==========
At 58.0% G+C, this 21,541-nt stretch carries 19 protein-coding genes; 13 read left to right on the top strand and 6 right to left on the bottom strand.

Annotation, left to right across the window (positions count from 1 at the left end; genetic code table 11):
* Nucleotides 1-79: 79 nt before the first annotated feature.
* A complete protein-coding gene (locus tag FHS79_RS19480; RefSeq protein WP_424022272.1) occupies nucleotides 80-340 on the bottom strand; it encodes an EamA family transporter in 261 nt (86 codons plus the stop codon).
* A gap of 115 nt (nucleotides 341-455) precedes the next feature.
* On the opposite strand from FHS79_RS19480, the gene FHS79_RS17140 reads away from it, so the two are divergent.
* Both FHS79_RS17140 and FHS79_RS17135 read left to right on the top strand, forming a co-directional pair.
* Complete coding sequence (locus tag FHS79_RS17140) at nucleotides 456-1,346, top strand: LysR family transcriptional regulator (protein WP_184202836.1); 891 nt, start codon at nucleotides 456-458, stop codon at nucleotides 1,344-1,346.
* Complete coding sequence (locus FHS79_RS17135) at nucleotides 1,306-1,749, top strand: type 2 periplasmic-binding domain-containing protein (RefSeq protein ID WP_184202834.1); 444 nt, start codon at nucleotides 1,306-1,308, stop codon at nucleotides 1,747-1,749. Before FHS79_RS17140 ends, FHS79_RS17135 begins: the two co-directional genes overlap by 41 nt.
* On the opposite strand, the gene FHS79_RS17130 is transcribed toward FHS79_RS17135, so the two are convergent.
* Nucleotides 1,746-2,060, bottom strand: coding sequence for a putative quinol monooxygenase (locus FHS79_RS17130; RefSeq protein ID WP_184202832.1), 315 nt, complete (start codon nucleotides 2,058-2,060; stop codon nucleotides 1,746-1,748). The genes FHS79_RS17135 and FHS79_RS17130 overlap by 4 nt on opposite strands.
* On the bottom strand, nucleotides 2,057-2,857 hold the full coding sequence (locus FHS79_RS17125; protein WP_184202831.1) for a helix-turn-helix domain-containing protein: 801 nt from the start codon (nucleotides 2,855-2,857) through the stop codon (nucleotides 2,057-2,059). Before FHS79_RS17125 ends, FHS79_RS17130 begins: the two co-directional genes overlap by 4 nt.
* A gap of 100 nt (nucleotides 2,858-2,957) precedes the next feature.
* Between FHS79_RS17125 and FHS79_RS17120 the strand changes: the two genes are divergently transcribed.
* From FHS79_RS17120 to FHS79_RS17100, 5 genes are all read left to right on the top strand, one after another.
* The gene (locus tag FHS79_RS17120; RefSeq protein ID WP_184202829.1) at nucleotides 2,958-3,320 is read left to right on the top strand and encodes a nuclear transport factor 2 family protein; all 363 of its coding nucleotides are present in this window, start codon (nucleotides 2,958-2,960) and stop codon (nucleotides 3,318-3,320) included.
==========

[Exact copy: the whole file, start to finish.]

At 58.0% G+C, this 21,541-nt stretch carries 19 protein-coding genes; 13 read left to right on the top strand and 6 right to left on the bottom strand.

Annotation, left to right across the window (positions count from 1 at the left end; genetic code table 11):
* Nucleotides 1-79: 79 nt before the first annotated feature.
* A complete protein-coding gene (locus tag FHS79_RS19480; RefSeq protein WP_424022272.1) occupies nucleotides 80-340 on the bottom strand; it encodes an EamA family transporter in 261 nt (86 codons plus the stop codon).
* A gap of 115 nt (nucleotides 341-455) precedes the next feature.
* On the opposite strand from FHS79_RS19480, the gene FHS79_RS17140 reads away from it, so the two are divergent.
* Both FHS79_RS17140 and FHS79_RS17135 read left to right on the top strand, forming a co-directional pair.
* Complete coding sequence (locus tag FHS79_RS17140) at nucleotides 456-1,346, top strand: LysR family transcriptional regulator (protein WP_184202836.1); 891 nt, start codon at nucleotides 456-458, stop codon at nucleotides 1,344-1,346.
* Complete coding sequence (locus FHS79_RS17135) at nucleotides 1,306-1,749, top strand: type 2 periplasmic-binding domain-containing protein (RefSeq protein ID WP_184202834.1); 444 nt, start codon at nucleotides 1,306-1,308, stop codon at nucleotides 1,747-1,749. Before FHS79_RS17140 ends, FHS79_RS17135 begins: the two co-directional genes overlap by 41 nt.
* On the opposite strand, the gene FHS79_RS17130 is transcribed toward FHS79_RS17135, so the two are convergent.
* Nucleotides 1,746-2,060, bottom strand: coding sequence for a putative quinol monooxygenase (locus FHS79_RS17130; RefSeq protein ID WP_184202832.1), 315 nt, complete (start codon nucleotides 2,058-2,060; stop codon nucleotides 1,746-1,748). The genes FHS79_RS17135 and FHS79_RS17130 overlap by 4 nt on opposite strands.
* On the bottom strand, nucleotides 2,057-2,857 hold the full coding sequence (locus FHS79_RS17125; protein WP_184202831.1) for a helix-turn-helix domain-containing protein: 801 nt from the start codon (nucleotides 2,855-2,857) through the stop codon (nucleotides 2,057-2,059). Before FHS79_RS17125 ends, FHS79_RS17130 begins: the two co-directional genes overlap by 4 nt.
* A gap of 100 nt (nucleotides 2,858-2,957) precedes the next feature.
* Between FHS79_RS17125 and FHS79_RS17120 the strand changes: the two genes are divergently transcribed.
* From FHS79_RS17120 to FHS79_RS17100, 5 genes are all read left to right on the top strand, one after another.
* The gene (locus tag FHS79_RS17120; RefSeq protein ID WP_184202829.1) at nucleotides 2,958-3,320 is read left to right on the top strand and encodes a nuclear transport factor 2 family protein; all 363 of its coding nucleotides are present in this window, start codon (nucleotides 2,958-2,960) and stop codon (nucleotides 3,318-3,320) included.